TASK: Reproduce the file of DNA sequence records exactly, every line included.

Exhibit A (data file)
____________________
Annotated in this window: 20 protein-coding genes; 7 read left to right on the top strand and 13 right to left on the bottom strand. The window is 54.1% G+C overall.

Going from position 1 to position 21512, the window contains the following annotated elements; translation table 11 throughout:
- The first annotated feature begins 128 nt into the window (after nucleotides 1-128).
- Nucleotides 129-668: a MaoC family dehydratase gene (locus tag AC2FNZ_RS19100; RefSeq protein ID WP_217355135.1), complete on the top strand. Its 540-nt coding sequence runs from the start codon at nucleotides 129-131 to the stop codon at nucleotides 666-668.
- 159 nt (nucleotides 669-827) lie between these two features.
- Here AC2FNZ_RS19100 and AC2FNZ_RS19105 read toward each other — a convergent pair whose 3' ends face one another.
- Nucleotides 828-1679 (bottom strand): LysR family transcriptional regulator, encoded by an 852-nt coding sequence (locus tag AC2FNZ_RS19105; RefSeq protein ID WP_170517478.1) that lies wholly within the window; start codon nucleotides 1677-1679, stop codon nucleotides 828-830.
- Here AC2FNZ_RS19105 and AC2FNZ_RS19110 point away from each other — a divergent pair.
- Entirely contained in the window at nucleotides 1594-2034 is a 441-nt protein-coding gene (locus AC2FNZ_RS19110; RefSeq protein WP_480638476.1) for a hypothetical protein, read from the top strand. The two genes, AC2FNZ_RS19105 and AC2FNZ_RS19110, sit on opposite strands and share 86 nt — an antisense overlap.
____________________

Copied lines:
Annotated in this window: 20 protein-coding genes; 7 read left to right on the top strand and 13 right to left on the bottom strand. The window is 54.1% G+C overall.

Going from position 1 to position 21512, the window contains the following annotated elements; translation table 11 throughout:
- The first annotated feature begins 128 nt into the window (after nucleotides 1-128).
- Nucleotides 129-668: a MaoC family dehydratase gene (locus tag AC2FNZ_RS19100; RefSeq protein ID WP_217355135.1), complete on the top strand. Its 540-nt coding sequence runs from the start codon at nucleotides 129-131 to the stop codon at nucleotides 666-668.
- 159 nt (nucleotides 669-827) lie between these two features.
- Here AC2FNZ_RS19100 and AC2FNZ_RS19105 read toward each other — a convergent pair whose 3' ends face one another.
- Nucleotides 828-1679 (bottom strand): LysR family transcriptional regulator, encoded by an 852-nt coding sequence (locus tag AC2FNZ_RS19105; RefSeq protein ID WP_170517478.1) that lies wholly within the window; start codon nucleotides 1677-1679, stop codon nucleotides 828-830.
- Here AC2FNZ_RS19105 and AC2FNZ_RS19110 point away from each other — a divergent pair.
- Entirely contained in the window at nucleotides 1594-2034 is a 441-nt protein-coding gene (locus AC2FNZ_RS19110; RefSeq protein WP_480638476.1) for a hypothetical protein, read from the top strand. The two genes, AC2FNZ_RS19105 and AC2FNZ_RS19110, sit on opposite strands and share 86 nt — an antisense overlap.